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Student wins scholarship to help struggling native plants

UC postgraduate student wins scholarship to help struggling native plants

September 4, 2013

A University of Canterbury (UC) postgraduate student has won a major environmental scholarship to look into ways to help plants in native bush.

Marine Aubert is the inaugural recipient of the Queen Elizabeth II National Trust Dr Brian Molloy Doctoral Scholarship which includes a $30,000 annual grant and a research expenses allowance of $20,000 a year.

Aubert says New Zealand has seen its natural environment severely decimated in the last 170 years with habitat loss, over-harvesting, predation, herbivory by introduced pests and competition with exotic invasive species.

``A total of 49 percent of endemic land bird species are now extinct, while a considerable proportion of the remaining have been reduced and now have restricted distributions, sometimes only remaining as small populations in isolated sanctuaries.

``Changes in bird density have a significant influence on bird foraging behaviour, food preference and competition mechanisms. As a consequence, some native plants may suffer from insufficient bird visits and subsequent regeneration failure.

``The extensive loss of native birds is of particular concern in New Zealand because of the unusually high importance of birds for plant regeneration compared to other temperate countries.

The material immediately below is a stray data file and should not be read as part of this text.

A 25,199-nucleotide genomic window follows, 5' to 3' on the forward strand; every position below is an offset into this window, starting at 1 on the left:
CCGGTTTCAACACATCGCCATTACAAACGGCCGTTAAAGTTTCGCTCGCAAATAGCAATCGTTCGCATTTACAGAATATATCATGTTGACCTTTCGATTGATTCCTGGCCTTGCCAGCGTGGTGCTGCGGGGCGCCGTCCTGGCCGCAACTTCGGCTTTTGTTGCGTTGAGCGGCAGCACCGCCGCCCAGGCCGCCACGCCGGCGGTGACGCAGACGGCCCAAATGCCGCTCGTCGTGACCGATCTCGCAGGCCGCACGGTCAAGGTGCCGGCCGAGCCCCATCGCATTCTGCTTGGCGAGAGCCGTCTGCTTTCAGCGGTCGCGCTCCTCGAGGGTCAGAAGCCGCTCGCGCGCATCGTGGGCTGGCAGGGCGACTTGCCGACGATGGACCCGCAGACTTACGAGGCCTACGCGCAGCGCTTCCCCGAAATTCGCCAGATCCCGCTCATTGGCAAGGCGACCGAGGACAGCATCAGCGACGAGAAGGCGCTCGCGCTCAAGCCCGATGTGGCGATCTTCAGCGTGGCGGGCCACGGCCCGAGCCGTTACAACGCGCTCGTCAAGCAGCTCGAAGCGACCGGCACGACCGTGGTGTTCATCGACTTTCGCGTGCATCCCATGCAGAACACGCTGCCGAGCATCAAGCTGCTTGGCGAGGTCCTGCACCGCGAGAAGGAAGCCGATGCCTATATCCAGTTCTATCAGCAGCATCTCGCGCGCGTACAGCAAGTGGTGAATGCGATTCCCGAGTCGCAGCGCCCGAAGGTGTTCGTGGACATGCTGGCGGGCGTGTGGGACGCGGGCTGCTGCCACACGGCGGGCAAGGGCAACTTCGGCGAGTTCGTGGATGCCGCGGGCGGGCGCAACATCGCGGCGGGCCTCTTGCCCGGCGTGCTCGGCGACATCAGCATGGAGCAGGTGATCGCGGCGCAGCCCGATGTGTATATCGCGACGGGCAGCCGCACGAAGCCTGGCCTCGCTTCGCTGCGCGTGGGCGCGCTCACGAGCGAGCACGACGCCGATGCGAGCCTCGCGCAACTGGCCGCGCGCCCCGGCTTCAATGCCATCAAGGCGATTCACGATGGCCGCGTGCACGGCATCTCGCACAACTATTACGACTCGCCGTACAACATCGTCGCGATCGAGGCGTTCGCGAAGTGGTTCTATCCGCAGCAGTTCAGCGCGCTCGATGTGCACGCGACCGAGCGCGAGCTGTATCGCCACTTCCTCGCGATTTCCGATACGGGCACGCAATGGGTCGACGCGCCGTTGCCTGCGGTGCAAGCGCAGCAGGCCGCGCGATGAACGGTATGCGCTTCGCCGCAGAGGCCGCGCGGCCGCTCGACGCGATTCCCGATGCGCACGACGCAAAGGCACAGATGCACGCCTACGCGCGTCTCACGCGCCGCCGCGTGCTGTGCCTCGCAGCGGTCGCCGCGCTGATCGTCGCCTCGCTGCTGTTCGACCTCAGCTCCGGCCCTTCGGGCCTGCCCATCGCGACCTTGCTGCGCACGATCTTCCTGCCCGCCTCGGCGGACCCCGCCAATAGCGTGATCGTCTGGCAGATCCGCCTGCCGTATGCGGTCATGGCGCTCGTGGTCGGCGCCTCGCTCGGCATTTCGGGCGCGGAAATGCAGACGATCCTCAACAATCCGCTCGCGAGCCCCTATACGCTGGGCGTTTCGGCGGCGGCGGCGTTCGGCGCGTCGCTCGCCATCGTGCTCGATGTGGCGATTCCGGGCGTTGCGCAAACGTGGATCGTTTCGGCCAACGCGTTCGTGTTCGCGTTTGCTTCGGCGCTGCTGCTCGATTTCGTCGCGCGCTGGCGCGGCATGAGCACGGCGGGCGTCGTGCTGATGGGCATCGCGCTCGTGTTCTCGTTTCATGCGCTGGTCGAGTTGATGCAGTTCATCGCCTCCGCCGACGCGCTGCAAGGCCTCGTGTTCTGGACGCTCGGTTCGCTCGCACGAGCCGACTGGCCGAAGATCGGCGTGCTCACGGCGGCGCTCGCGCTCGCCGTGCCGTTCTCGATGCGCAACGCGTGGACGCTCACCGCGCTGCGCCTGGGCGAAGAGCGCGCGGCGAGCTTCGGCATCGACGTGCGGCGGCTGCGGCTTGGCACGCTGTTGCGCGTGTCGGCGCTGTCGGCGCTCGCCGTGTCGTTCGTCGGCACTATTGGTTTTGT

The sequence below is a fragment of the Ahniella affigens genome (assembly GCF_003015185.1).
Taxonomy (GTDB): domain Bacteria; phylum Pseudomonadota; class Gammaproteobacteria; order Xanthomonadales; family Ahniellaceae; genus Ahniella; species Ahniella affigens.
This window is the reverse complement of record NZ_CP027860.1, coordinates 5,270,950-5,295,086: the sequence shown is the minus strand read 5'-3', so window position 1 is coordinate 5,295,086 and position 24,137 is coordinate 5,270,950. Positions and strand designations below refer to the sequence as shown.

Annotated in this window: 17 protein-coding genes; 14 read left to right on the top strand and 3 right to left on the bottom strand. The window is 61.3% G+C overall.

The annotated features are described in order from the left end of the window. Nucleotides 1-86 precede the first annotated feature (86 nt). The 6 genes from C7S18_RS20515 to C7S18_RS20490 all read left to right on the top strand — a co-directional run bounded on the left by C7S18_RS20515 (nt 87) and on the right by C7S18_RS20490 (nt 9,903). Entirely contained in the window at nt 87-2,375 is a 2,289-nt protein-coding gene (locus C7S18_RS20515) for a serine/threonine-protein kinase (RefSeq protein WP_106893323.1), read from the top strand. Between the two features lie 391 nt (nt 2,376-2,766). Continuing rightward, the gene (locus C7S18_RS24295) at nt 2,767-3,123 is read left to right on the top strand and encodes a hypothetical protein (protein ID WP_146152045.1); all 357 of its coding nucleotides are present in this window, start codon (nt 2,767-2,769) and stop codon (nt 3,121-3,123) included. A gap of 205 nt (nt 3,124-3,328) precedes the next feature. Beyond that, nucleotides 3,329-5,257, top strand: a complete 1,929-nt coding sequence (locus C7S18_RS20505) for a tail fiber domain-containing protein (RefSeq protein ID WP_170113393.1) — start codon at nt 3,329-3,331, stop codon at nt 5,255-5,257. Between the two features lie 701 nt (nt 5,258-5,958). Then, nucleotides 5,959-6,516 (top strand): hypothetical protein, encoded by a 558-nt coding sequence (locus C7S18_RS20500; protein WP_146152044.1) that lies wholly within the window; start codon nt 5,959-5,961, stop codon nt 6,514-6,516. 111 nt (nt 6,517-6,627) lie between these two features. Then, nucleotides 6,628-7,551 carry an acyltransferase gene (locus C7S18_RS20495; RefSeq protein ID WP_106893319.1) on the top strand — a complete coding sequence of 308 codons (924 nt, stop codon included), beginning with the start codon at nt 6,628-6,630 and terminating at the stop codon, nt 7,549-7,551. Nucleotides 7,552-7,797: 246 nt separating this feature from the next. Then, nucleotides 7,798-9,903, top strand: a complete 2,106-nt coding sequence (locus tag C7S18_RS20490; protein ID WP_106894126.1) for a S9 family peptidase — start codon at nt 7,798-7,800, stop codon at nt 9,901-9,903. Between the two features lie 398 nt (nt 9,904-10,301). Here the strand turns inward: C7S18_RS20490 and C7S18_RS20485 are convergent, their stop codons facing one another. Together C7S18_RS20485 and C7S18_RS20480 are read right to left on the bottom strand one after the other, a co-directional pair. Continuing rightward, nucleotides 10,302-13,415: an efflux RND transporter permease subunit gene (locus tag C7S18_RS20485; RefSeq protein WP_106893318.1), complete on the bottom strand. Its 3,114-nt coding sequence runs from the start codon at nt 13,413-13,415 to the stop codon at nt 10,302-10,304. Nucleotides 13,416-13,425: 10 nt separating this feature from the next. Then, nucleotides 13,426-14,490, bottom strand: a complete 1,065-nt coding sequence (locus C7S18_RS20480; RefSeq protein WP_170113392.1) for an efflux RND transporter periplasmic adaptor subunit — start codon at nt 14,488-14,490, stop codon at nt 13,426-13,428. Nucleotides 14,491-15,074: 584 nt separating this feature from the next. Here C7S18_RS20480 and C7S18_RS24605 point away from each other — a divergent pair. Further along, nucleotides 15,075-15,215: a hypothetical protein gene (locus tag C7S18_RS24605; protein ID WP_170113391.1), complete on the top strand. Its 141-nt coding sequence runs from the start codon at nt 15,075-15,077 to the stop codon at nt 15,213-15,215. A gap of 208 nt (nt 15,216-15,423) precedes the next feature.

``Along with the significant impact of habitat destruction, seed predation and herbivory, the loss of plant-bird interactions is threatening the regeneration ability of native bird-pollinated and fleshy-fruited species.

``Currently, a large proportion of lowland native forests in New Zealand is highly fragmented, embedded in predominantly farmed landscapes, and often consist in post-disturbance, secondary grown vegetation.

``For years, increasing biodiversity conservation efforts and ecological restoration projects have been promoted throughout the country, from the management of large natural reserve to the protection of small forest remnants in private lands, such as open space covenants.

``My PhD project aims to evaluate whether native plant regeneration is failing in small isolated forest patches below some threshold size and isolation level.

``The research will identify the extent of pollination and dispersal with current bird densities over a range of forest patch sizes. This will provide information about how many birds are required that may be   considered a sustainable limit to allow for long term forest self-sustainability.

Aubert will complete her research under the supervision of Professor Dave Kelly.

ENDS

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